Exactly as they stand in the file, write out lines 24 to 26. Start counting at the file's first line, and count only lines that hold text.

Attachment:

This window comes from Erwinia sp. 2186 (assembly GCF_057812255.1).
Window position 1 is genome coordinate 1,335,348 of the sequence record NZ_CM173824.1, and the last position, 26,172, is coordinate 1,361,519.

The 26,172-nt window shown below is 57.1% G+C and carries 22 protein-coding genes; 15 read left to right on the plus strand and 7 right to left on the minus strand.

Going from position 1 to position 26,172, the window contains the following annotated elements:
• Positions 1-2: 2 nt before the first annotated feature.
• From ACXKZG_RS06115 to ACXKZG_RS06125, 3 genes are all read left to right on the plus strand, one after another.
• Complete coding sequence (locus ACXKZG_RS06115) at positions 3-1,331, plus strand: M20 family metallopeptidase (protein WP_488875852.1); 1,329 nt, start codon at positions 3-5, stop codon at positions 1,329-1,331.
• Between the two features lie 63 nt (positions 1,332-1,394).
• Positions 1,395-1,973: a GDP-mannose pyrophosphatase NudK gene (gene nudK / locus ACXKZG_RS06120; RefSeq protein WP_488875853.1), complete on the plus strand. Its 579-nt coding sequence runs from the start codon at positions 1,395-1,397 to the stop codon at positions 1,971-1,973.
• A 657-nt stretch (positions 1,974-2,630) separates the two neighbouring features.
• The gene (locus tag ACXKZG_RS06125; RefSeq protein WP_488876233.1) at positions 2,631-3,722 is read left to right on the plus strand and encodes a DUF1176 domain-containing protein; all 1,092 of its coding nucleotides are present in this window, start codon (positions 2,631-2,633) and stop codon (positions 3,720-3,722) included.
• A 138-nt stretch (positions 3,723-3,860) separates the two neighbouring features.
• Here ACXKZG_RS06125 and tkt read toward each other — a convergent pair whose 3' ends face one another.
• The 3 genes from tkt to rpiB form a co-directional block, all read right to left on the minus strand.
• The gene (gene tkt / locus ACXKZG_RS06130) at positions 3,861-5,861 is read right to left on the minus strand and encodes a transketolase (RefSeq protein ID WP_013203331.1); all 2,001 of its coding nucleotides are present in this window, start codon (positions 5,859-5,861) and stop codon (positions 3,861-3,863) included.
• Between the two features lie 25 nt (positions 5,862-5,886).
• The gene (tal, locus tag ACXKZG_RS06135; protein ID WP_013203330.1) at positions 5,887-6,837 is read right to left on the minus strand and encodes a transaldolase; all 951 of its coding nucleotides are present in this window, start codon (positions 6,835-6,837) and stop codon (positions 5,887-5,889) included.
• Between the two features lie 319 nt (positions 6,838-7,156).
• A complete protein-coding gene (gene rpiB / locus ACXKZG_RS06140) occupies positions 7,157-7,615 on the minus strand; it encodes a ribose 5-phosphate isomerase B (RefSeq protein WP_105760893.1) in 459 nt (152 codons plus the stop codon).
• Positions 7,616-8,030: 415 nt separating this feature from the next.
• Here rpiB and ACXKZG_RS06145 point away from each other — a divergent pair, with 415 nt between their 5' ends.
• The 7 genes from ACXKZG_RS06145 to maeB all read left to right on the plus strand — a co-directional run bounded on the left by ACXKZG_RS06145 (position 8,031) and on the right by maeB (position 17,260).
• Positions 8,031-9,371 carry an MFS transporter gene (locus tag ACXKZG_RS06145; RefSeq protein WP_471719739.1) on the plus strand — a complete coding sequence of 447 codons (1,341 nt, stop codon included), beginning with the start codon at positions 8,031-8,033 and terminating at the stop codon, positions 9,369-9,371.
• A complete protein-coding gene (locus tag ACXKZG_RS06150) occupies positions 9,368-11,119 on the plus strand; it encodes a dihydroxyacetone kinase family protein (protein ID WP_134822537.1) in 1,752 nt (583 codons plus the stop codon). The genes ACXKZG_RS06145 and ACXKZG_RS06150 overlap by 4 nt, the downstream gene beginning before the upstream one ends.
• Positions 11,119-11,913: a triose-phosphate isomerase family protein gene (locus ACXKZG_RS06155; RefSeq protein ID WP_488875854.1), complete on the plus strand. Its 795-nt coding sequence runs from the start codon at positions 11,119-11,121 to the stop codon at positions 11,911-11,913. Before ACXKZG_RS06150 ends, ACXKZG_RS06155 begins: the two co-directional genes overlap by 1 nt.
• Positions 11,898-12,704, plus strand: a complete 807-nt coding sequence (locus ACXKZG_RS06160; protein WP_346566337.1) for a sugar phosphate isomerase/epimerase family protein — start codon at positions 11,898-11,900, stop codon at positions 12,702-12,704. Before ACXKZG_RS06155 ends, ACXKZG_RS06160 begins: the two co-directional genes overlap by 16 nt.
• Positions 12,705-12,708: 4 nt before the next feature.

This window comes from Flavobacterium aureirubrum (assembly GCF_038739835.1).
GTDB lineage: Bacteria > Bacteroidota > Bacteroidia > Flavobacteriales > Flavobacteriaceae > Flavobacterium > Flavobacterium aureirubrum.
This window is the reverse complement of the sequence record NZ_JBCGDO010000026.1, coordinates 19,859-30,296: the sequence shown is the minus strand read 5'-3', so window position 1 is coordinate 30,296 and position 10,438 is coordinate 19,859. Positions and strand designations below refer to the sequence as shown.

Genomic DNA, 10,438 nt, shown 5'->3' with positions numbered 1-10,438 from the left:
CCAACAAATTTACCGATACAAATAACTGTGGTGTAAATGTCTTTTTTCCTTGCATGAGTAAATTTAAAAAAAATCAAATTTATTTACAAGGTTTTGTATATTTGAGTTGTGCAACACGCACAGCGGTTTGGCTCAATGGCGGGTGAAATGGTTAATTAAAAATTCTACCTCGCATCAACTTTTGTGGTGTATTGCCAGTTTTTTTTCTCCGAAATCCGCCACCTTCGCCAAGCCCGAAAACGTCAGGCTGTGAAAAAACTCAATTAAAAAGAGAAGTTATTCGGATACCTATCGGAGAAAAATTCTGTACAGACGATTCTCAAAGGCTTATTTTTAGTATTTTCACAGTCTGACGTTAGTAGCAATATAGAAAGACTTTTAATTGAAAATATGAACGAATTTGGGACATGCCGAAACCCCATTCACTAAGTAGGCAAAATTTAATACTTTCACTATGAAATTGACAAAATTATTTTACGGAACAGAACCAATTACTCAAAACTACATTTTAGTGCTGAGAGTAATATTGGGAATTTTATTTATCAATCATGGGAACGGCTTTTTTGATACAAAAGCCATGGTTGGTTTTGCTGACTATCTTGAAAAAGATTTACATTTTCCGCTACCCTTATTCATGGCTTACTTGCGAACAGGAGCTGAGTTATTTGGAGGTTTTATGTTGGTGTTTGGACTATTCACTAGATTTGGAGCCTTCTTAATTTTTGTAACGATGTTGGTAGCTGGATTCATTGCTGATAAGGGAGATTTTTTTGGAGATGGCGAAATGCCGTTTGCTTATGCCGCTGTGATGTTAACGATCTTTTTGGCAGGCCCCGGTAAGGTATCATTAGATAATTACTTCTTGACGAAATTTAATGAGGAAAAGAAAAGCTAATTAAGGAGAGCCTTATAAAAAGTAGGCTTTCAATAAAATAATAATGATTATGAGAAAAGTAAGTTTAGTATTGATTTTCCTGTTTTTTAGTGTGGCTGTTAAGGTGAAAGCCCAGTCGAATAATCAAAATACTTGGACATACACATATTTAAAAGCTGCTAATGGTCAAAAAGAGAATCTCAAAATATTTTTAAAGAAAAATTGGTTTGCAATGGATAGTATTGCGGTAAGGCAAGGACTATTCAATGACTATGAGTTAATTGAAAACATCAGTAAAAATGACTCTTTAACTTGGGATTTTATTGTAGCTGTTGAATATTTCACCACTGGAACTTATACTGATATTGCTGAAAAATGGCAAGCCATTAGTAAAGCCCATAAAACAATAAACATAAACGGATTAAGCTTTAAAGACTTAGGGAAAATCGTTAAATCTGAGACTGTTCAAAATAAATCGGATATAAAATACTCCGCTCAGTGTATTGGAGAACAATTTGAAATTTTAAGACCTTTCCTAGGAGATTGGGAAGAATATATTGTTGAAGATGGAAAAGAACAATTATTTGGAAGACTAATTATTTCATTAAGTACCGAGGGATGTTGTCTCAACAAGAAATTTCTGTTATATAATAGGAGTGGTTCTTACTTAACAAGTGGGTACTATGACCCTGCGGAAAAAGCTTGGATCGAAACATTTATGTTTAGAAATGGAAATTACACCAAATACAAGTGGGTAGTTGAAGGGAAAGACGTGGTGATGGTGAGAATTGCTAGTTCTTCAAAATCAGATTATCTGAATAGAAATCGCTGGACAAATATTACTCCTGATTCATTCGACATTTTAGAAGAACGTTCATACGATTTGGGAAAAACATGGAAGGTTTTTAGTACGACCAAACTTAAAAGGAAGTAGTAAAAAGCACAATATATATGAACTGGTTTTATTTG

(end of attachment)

• A complete protein-coding gene (locus tag ACXKZG_RS06150) occupies positions 9,368-11,119 on the plus strand; it encodes a dihydroxyacetone kinase family protein (protein ID WP_134822537.1) in 1,752 nt (583 codons plus the stop codon). The genes ACXKZG_RS06145 and ACXKZG_RS06150 overlap by 4 nt, the downstream gene beginning before the upstream one ends.
• Positions 11,119-11,913: a triose-phosphate isomerase family protein gene (locus ACXKZG_RS06155; RefSeq protein ID WP_488875854.1), complete on the plus strand. Its 795-nt coding sequence runs from the start codon at positions 11,119-11,121 to the stop codon at positions 11,911-11,913. Before ACXKZG_RS06150 ends, ACXKZG_RS06155 begins: the two co-directional genes overlap by 1 nt.
• Positions 11,898-12,704, plus strand: a complete 807-nt coding sequence (locus ACXKZG_RS06160; protein WP_346566337.1) for a sugar phosphate isomerase/epimerase family protein — start codon at positions 11,898-11,900, stop codon at positions 12,702-12,704. Before ACXKZG_RS06155 ends, ACXKZG_RS06160 begins: the two co-directional genes overlap by 16 nt.